When Paul got married in November of 2017 in Brooklyn, the whole Brook family flew in from California for the wedding.
When Paul got married in November of 2017 in Brooklyn, the whole Brook family flew in from California for the wedding.

Warming to Judaism

Slowly, but surely, Sandra warmed up to Judaism. “At first, what got me hooked was all the teachings of the Rebbe. The way in which the Rebbe spoke about current events and life struggles in such a down-to-earth manner really resonated with me. I absolutely loved learning Tanyaand Chassidic mysticism. It took me time to adapt to the more basic parts of Judaism like Shabbat and kosher. Rabbi Chaim Shaul and Raizel always tell me that I was a Chassid (follower of Chabad) before I was frum (religious).”

During her four and a half years at CSUN, Sandra fell in love with the Brook family and with their children. Getting to experience the ins and outs of daily Jewish living was most incredible for her. “Chabad on Campus outreach is unique in that it’s so natural and organic. The model of a ‘Chabad House’ rings especially resonant since that’s literally what it is—a home. Most campus shluchim run Chabad out of their home. Every time I visited Chabad, I was filled with this warm, homey feeling. The constant food being cooked, the toys all over the floor, watching the shlucha not just teach Judaism but ‘live and breathe’ it was fascinating. I watched in awe as Jewish life unfolded in front of me.” Sandra credits her parents who lovingly supported her in her journey towards orthodox Judaism “my parents have always been supportive of all of my endeavors and especially in me becoming religious. They’ve made me proud to be who I am today and played a huge factor in my growth.”

Paul at her wedding in the Crown Heights neighborhood of Brooklyn in 2017.
Paul at her wedding in the Crown Heights neighborhood of Brooklyn in 2017.

Speaking to the importance of giving college students the opportunity to experience Jewish living, Sandra says that she hopes to give over that homey feeling when students enter her home at CSUN. “There’s a beauty in having the shluchim actually live in the Chabad House. Seeing a shlucha at an event, when the house is clean and everything looks super-polished is one thing. For me, seeing the hustle and bustle of daily life, the food being cooked, the daily Jewish life, felt most authentic to me. This is essentially what made me fall in love with Chabad and with Judaism.”

Sandra says that when she and her husband move to Northridge in August, they are going to be living in the Chabad House (now a separate entity from the Brook home). She’s excited to share that warm experience with the Jewish students at CSUN.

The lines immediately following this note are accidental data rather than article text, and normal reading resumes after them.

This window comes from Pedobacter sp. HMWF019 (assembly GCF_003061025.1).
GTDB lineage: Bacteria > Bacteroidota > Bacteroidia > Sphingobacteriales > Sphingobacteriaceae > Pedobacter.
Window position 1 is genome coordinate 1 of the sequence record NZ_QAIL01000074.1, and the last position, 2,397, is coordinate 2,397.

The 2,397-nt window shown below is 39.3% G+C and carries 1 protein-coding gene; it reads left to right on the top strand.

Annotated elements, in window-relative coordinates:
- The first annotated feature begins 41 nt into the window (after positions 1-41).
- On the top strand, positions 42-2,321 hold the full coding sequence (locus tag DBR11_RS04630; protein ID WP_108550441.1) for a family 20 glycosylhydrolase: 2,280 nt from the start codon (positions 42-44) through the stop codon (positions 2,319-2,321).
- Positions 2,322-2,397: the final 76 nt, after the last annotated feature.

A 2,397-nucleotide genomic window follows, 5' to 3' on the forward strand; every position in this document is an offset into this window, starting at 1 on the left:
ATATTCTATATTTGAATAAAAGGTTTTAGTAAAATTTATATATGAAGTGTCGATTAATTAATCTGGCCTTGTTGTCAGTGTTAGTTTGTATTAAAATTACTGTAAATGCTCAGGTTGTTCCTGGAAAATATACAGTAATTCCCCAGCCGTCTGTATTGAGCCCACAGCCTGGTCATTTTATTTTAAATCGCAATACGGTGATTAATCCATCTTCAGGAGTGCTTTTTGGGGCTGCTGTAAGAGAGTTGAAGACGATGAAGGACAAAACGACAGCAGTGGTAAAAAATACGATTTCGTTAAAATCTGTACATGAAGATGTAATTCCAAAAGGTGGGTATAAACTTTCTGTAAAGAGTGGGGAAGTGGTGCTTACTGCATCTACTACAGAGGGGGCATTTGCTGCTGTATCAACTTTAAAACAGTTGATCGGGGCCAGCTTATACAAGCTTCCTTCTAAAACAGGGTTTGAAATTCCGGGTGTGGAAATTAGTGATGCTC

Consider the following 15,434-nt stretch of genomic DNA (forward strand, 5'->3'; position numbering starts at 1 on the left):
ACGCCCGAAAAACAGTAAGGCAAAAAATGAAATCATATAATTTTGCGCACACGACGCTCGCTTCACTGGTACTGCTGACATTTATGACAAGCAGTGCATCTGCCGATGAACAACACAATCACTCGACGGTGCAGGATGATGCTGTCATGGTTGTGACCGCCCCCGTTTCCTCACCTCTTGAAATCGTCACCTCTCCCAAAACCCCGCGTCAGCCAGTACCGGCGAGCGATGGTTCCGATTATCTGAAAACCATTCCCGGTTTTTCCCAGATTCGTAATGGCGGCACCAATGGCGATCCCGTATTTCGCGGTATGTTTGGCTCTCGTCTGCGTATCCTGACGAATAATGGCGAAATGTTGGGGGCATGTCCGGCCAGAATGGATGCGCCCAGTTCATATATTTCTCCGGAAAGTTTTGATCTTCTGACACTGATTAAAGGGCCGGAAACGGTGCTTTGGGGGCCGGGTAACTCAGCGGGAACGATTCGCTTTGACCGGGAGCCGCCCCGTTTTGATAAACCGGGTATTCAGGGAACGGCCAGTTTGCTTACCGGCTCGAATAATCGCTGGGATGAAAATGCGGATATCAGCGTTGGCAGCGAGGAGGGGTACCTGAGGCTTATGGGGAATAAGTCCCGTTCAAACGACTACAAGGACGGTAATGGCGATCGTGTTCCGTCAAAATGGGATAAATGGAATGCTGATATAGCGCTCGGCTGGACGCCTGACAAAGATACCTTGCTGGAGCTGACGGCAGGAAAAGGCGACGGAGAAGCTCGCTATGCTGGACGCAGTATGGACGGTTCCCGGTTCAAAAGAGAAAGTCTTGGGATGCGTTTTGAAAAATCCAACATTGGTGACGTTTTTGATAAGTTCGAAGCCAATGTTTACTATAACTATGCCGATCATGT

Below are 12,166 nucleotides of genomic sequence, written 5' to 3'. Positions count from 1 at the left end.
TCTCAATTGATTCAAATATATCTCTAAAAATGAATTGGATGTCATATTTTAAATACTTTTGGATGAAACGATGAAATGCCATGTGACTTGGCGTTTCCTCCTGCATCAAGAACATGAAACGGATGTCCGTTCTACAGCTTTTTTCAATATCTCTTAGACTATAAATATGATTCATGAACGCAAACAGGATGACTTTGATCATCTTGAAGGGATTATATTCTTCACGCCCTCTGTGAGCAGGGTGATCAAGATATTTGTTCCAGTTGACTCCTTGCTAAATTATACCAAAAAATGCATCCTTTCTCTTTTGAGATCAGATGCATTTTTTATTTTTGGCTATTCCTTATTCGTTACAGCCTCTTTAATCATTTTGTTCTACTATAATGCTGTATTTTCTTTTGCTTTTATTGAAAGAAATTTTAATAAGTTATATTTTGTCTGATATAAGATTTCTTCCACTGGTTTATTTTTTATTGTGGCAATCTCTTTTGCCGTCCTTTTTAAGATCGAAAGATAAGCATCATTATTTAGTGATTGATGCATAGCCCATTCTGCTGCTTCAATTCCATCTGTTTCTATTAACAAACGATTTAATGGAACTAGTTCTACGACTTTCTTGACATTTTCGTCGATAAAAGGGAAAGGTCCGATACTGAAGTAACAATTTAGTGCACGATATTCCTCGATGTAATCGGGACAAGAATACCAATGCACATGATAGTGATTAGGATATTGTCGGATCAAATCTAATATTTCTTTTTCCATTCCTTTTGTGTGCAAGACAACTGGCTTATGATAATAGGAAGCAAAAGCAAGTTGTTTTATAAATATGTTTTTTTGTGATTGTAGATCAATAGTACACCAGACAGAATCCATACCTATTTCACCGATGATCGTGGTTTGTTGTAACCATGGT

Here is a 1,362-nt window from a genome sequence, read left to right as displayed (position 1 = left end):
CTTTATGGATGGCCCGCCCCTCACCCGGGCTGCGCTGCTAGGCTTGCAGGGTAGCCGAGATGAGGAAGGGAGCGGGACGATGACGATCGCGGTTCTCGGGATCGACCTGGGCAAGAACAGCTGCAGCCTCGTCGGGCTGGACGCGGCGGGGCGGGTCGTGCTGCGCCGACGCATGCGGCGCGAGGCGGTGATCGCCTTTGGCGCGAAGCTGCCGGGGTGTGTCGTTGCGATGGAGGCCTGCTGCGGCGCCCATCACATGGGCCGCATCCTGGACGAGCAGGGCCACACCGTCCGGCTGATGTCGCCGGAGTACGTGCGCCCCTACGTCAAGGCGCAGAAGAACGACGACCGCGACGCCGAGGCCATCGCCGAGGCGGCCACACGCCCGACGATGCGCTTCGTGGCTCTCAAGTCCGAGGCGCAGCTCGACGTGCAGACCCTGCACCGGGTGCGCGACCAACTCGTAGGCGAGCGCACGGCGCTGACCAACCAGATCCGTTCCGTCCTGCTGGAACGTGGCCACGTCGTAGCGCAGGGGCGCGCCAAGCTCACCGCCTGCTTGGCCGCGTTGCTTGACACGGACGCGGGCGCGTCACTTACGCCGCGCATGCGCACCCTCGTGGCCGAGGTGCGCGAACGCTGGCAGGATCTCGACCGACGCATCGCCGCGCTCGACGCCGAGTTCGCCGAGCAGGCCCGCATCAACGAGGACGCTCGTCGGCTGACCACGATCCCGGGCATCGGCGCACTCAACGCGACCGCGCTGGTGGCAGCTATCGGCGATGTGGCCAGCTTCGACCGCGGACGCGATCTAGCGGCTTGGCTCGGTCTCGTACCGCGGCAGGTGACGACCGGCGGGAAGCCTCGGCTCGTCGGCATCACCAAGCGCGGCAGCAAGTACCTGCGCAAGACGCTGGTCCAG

Participating in Sinai Scholars, studying at Mayanot in Jerusalem, Machon L’Yahadus in Crown Heights, and Jewish Summer Fellowship in Upstate New York and joining the IsraelLinks trip were all major turning points in her journey with Judaism. “I always had an ‘out of the box,’ colorful sort of personality,” she says. “Now that I’m religious, I honestly don’t feel like any of that changed. I feel like I’m the same ‘young at heart’ person. Becoming religious has only enhanced who I am. As a college student, I was always on the lookout for a good adventure; I wanted to live my life to the fullest. That still very much holds true.”

“My friends from college who I’m still in touch with have told me, ‘Wow, you really didn’t change.’ I might look different externally, but internally I feel exactly the same as before. Now it is just with a sense of purpose and a drive to make the world a better place.”

Rabbi Mendy and Sandra Paul and their daughter, Yocheved Gila.
Rabbi Mendy and Sandra Paul and their daughter, Yocheved Gila.

‘To Reach Out to a Fellow Jew’

Sandra says she’s looking forward to being back on her “old stomping grounds” at CSUN. “I feel like I never really graduated from Chabad of CSUN. It’s kind of cool to think that when I’m going to meet students on campus, I’ll be able to give them direction and tell them about my personal experience,” she adds.

Sandra and her husband, and their 2-year-old daughter, Yocheved Gila, moved back on Aug. 3.

“Even though I never met the Rebbe personally, I feel like my relationship with the Rebbe evolves over time, and the relationship is something I work on a daily basis,” she explains. “I really feel like the Rebbe is taking me by the hand by giving me and my family this opportunity. I feel like it’s meant to be.”

As for the Brooks, Sandra said that her relationship with them has evolved from teacher-student to feeling like they are family members. “They’re my spiritual parents,” she says. “I confide in them all the time.”

Sandra says she never thought she would marry someone who grew up religious. When she met Mendy, she recalls mulling everything over with her best friend from college, Dani. “Dani asked me, ‘What’s the guy’s name?” I said, ‘Mendy.’ ‘Cool, what’s that short for?’ ‘Menachem Mendel.’ ‘Oh my,’” Dani exclaimed. “Isn’t that the Rebbe’s name? You have such a special connection with the Rebbe; this is a clear sign that it's definitely meant to marry him.’”

She recalls gently explaining that half of the boys in Chabad are named Menachem Mendel.”

“My husband and I are there to be a lighthouse for the students at CSUN. Our mission is to inspire other kids in the way that Chabad inspired me. We’re here in this world to reach out to a fellow Jew. We take our lead from the Rebbe, who said it best: Every Jew matters, and one should never be satisfied today with the amount of work he did yesterday.”

Readers can partner with the Paul family in their new role at Chabad of CSUN here.